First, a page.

California Attorney General Xavier Becerra has announced a legal settlement with Los Angeles County, and also with the LA County Office of Education (LACOE), that together require a transformation in the way the county treats the kids in its two juvenile halls.
The dual settlements have come after the state’s Department of Justice engaged in a deep probe, beginning in October 2018, looking at how LA County treats the kids in its youth detention facilities — namely its two juvenile halls, Barry J. Nidorf Juvenile Hall located in Sylmar, and Central Juvenile Hall, located northeast of downtown LA.
As part of the investigation, the investigators from the office of AG Becerra (who is about to become President-elect Joe Biden’s Secretary of Health & Human Services) conducted multiple site visits, interviewed more than 80 witnesses, and “reviewed thousands of pages of documents.”
What the investigation turned up was not good.
The problems calling out for correction are outlined in the legal complaint, which led to the brand new settlement. Among the most critical issues the DOJ found, was their documentation of the county’s widespread pattern of an insufficiency of services for kids, and a pattern of endangering youth safety, including the following:
–– At both of the County’s Juvenile Halls, some staff employ unlawful, excessive physical and chemical force against detained youth.
— In several of the incidents, the complaint notes, excessive use of force in the juvenile halls has led to criminal prosecution of staff involved. For example, on April 24, 2016, video revealed four probation officers in BJN beating a non-combative 17-year-old youth for two minutes while a supervisor watched. (WitnessLA originally broke the story of this beating.)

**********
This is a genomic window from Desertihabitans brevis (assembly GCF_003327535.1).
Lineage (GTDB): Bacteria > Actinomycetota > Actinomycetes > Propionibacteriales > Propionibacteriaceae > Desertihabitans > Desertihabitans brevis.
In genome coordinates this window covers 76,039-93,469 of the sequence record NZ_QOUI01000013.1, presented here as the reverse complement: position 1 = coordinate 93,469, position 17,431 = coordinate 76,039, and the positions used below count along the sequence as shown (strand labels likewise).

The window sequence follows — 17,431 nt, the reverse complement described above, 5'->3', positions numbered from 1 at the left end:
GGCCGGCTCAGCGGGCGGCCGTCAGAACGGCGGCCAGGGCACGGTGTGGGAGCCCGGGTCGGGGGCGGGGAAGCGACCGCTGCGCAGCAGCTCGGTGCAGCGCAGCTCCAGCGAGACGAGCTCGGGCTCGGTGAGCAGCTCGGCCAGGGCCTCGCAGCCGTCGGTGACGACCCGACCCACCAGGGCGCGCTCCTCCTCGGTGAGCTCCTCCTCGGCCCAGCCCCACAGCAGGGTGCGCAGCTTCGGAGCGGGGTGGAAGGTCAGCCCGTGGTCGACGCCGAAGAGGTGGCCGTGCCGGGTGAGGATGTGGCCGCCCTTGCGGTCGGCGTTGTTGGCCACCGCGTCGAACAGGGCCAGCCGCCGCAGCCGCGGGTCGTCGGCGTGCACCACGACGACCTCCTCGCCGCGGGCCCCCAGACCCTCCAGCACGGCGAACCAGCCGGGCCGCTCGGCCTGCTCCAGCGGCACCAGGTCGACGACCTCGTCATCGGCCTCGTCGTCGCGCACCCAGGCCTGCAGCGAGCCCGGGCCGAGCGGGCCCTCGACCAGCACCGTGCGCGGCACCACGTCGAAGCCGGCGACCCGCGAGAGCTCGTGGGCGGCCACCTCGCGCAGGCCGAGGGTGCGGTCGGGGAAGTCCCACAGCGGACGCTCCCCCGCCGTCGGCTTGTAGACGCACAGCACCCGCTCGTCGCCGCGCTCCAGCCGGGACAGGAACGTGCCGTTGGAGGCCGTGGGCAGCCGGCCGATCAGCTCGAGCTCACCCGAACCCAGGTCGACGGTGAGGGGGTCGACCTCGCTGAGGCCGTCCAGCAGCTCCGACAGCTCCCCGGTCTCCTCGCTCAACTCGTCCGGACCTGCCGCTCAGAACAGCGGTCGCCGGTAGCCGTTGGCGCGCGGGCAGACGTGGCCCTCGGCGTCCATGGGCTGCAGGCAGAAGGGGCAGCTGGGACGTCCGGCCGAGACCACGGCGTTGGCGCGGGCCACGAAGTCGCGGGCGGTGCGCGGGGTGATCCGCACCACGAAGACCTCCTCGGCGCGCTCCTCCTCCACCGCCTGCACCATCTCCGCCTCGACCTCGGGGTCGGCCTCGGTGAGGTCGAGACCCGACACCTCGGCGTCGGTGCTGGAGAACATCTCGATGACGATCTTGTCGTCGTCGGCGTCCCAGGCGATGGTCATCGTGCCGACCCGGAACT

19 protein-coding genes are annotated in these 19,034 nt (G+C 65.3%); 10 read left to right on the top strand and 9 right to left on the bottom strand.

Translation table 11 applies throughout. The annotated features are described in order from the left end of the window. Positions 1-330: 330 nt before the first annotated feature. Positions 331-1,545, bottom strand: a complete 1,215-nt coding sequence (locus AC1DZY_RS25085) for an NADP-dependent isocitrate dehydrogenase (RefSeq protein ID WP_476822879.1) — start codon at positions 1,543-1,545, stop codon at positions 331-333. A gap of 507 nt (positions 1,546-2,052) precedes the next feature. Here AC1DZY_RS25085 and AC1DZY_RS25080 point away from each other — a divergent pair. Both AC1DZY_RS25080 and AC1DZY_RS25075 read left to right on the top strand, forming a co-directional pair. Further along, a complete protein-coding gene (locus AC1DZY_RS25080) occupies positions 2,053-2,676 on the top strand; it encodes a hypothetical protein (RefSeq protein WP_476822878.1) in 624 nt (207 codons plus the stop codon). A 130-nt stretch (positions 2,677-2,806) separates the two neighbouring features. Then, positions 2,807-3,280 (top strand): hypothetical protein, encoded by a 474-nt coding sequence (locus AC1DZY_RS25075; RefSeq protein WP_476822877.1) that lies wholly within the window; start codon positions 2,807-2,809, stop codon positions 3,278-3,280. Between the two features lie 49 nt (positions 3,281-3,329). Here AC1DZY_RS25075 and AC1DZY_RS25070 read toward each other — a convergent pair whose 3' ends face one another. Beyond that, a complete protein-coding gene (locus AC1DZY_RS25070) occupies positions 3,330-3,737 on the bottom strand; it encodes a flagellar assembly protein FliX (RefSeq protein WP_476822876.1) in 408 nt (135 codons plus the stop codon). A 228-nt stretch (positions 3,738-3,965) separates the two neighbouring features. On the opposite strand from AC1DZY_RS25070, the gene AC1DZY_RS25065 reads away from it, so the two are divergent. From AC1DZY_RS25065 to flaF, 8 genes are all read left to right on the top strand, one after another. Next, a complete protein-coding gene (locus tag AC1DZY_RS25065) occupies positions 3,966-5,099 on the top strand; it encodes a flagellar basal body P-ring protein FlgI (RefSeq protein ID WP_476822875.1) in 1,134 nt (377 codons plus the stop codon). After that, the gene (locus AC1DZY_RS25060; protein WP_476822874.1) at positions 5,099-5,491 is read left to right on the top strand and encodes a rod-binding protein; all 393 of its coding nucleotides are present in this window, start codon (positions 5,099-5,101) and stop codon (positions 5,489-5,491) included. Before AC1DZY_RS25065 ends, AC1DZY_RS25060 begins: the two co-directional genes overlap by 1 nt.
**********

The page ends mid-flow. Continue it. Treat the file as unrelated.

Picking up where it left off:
Witnesses have reported, according to the investigators, excessive and inappropriate use of force incidents, including
youth being slammed to the floor when they were not resisting or engaging in any physical aggression.
And at both Juvenile Halls, the complaint reports, youth have frequently experienced unlawful use of OC spray (pepper spray) when no such high level crisis intervention was called for or permitted.
In a 2019 report by the Office of the Inspector General, the complaint notes, “one witness familiar with conditions in the juvenile halls stated that some supervisors were telling unit staff to ‘spray first and ask questions later.'”
There is also a section about youth who were sprayed not being allowed by staff to decontaminate properly and in a timely way from the spray. (WLA has written about such incidents, including this alarming 2019 allegation, and its accompanying lawsuit, that continues to move forward.)
Interestingly, the complaint notes that the board of supervisors drafted a plan in June 2019 to phase out OC spray, “with an estimated cost to Probation of nearly $39 million.” As of now, however, according to the AG’s investigators, the board has reportedly not fully funded the plan.
When it comes to youth safety, the complaint reported incidents at both of the halls, such as the teenage boy at Central Juvenile Hall, who reported that staff set him up for assault by moving him to a unit with known “enemies” and then failed to stop the assault after it began.
And so on.
Although there was a lot documented having to do with the safety for the youth in the two halls, many of the complaint’s main concerns were in the arena of education, programming, and the living environment that the two juvenile halls provided for kids, which the complaint described as often being in blatant violation of state codes.